Special Feature
Part of a ZDNet Special Feature: Windows XP and the Future of the Desktop

Windows XP: How fast can companies unwind it?

About 40 percent of companies are still running Windows XP, but IBM's Fiberlink expects that figure to fall quickly.

The end of life date for Windows XP has come and gone, but many companies are still running the dated operating system. How fast companies can upgrade off of XP---after all we're talking about enterprises that are slow movers anyway---will go a long way toward minimizing the security hit.

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According to Fiberlink, an IBM company, about 40 percent of companies are still running Windows XP. Of that percentages, two to three large banks are contributing a big chunk of the total. Fiberlink doesn't track ATMs, so the data represents PCs and laptops.

Excluding those large enterprises about 25 percent or so are still running Windows XP.

Chuck Brown, director of product management at Fiberlink, said that companies are actively migrating or planning to jump from XP. "These companies have a lot of proprietary software and haven't converted over," said Brown. "Even if Microsoft won't support XP what third parties like Oracle with Java and Adobe with Flash will do."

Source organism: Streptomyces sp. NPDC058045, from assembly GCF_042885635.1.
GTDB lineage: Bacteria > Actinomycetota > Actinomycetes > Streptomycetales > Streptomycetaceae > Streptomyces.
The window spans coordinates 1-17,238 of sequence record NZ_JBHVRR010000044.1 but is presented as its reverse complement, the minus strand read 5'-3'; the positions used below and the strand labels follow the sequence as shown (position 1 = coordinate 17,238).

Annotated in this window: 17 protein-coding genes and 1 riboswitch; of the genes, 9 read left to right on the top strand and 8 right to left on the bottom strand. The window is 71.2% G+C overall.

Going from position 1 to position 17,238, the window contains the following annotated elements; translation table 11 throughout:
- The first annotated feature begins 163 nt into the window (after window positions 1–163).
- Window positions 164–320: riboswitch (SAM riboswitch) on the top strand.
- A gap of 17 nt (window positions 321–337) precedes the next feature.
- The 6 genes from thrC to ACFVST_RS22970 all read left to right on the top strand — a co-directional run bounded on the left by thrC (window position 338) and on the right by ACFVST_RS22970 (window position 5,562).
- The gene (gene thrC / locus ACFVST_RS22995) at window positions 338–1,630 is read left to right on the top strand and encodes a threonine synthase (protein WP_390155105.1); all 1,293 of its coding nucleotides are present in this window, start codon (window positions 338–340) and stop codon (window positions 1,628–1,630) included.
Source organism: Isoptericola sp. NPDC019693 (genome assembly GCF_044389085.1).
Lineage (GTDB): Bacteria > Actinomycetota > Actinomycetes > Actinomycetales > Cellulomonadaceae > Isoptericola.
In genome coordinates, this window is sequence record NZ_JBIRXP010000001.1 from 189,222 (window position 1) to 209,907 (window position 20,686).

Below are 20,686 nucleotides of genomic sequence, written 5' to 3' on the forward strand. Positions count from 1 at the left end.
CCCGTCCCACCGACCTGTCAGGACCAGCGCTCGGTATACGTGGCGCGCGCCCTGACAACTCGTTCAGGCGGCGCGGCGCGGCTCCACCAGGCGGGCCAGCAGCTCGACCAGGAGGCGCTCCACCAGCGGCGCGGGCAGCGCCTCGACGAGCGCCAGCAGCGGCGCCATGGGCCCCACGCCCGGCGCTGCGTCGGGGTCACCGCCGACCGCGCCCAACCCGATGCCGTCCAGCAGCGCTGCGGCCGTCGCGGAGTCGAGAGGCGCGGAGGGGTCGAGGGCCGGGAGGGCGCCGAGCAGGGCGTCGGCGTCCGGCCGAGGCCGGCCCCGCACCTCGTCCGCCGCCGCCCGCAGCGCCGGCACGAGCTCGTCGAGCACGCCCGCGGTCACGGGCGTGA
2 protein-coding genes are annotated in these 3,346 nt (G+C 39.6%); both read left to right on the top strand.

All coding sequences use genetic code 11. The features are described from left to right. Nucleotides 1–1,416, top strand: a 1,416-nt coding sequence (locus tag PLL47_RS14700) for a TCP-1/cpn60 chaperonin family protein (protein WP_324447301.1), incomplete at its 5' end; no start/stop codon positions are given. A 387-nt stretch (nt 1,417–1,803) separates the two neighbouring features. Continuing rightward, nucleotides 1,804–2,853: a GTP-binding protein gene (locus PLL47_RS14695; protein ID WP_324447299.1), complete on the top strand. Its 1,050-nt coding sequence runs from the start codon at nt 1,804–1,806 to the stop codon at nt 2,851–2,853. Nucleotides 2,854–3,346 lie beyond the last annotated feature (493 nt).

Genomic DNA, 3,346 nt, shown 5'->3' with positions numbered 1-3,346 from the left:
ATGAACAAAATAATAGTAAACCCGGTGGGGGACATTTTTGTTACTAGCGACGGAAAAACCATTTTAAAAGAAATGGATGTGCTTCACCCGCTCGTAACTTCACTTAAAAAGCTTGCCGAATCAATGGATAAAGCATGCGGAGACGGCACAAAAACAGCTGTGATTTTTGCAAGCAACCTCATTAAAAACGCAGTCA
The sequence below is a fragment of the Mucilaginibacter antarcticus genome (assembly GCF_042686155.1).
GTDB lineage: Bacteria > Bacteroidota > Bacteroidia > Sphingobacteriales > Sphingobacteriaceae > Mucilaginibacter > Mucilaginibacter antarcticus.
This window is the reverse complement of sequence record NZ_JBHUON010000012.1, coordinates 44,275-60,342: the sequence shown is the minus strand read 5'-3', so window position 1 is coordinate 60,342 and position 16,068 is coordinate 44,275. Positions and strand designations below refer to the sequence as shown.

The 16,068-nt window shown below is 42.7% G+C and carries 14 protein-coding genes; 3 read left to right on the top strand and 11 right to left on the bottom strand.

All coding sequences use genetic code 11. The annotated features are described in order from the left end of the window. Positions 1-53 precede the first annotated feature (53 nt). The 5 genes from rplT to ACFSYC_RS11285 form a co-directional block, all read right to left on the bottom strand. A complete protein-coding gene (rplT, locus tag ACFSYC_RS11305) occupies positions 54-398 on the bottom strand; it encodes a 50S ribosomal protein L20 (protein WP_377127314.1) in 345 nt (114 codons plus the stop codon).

Nevertheless, Brown said he expects XP totals to go down almost weekly. Federal is the industry migrating away from XP the fastest. Financials are also expected to come down at a decent clip. Airlines and utilities also are heavy XP users. Most companies will move to Windows 7---Windows 8 is too much of a leap. 

A quick poll of more than 100 IT pros and Fiberlink customers show that 44 percent plan to move off of XP in ` 1 to 5 months and another 6 percent plan to jump in 6 to 12 months. Sixteen percent plan on leaving XP when it breaks down completely.

Add it up and the best we can hope for is that XP users upgrade in a year where no major security event occurs. As for the 16 percent that are waiting for XP to completely blow up they'll get what they deserve.

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